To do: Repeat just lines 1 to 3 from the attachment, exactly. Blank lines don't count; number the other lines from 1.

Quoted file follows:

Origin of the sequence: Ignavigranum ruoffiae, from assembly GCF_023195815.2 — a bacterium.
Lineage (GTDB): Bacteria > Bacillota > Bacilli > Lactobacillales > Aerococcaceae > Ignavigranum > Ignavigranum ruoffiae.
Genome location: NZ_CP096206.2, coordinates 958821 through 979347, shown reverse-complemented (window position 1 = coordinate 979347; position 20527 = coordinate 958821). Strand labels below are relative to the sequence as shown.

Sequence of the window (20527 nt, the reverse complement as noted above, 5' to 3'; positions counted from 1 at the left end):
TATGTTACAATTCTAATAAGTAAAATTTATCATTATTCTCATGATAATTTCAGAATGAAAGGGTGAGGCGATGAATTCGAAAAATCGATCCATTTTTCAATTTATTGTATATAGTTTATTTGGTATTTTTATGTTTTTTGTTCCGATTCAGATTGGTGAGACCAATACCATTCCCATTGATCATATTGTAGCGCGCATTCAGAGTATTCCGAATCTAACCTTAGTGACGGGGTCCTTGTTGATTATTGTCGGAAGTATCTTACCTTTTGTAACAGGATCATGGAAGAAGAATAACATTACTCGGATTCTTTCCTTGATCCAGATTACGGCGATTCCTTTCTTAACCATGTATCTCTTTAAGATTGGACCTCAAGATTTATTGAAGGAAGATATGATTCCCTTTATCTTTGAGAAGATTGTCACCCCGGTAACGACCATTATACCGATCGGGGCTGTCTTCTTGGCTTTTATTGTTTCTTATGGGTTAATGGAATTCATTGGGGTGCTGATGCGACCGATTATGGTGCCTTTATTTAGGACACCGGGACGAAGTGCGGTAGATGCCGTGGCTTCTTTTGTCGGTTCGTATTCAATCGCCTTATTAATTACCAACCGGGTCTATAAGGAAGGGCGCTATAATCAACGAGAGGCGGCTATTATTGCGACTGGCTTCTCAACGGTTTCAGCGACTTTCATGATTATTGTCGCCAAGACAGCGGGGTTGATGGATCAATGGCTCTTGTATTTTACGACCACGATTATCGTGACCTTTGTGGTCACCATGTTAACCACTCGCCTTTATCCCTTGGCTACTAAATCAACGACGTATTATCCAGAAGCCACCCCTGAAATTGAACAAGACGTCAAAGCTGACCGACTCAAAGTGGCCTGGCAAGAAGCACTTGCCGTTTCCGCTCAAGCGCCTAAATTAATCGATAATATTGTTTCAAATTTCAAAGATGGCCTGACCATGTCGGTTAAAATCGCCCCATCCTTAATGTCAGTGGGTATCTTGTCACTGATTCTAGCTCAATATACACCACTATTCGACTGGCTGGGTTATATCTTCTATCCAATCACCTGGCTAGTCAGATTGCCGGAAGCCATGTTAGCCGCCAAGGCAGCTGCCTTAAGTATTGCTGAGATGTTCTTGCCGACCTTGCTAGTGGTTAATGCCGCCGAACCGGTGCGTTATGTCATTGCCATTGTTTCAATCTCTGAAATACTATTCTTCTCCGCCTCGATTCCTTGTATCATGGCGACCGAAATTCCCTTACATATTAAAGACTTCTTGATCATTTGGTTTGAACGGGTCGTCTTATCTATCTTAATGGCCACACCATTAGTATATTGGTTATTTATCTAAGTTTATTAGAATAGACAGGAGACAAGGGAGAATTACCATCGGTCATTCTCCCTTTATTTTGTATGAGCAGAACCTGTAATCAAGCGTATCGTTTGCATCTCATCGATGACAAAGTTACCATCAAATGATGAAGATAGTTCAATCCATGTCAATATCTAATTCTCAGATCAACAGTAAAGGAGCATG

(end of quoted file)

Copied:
Origin of the sequence: Ignavigranum ruoffiae, from assembly GCF_023195815.2 — a bacterium.
Lineage (GTDB): Bacteria > Bacillota > Bacilli > Lactobacillales > Aerococcaceae > Ignavigranum > Ignavigranum ruoffiae.
Genome location: NZ_CP096206.2, coordinates 958821 through 979347, shown reverse-complemented (window position 1 = coordinate 979347; position 20527 = coordinate 958821). Strand labels below are relative to the sequence as shown.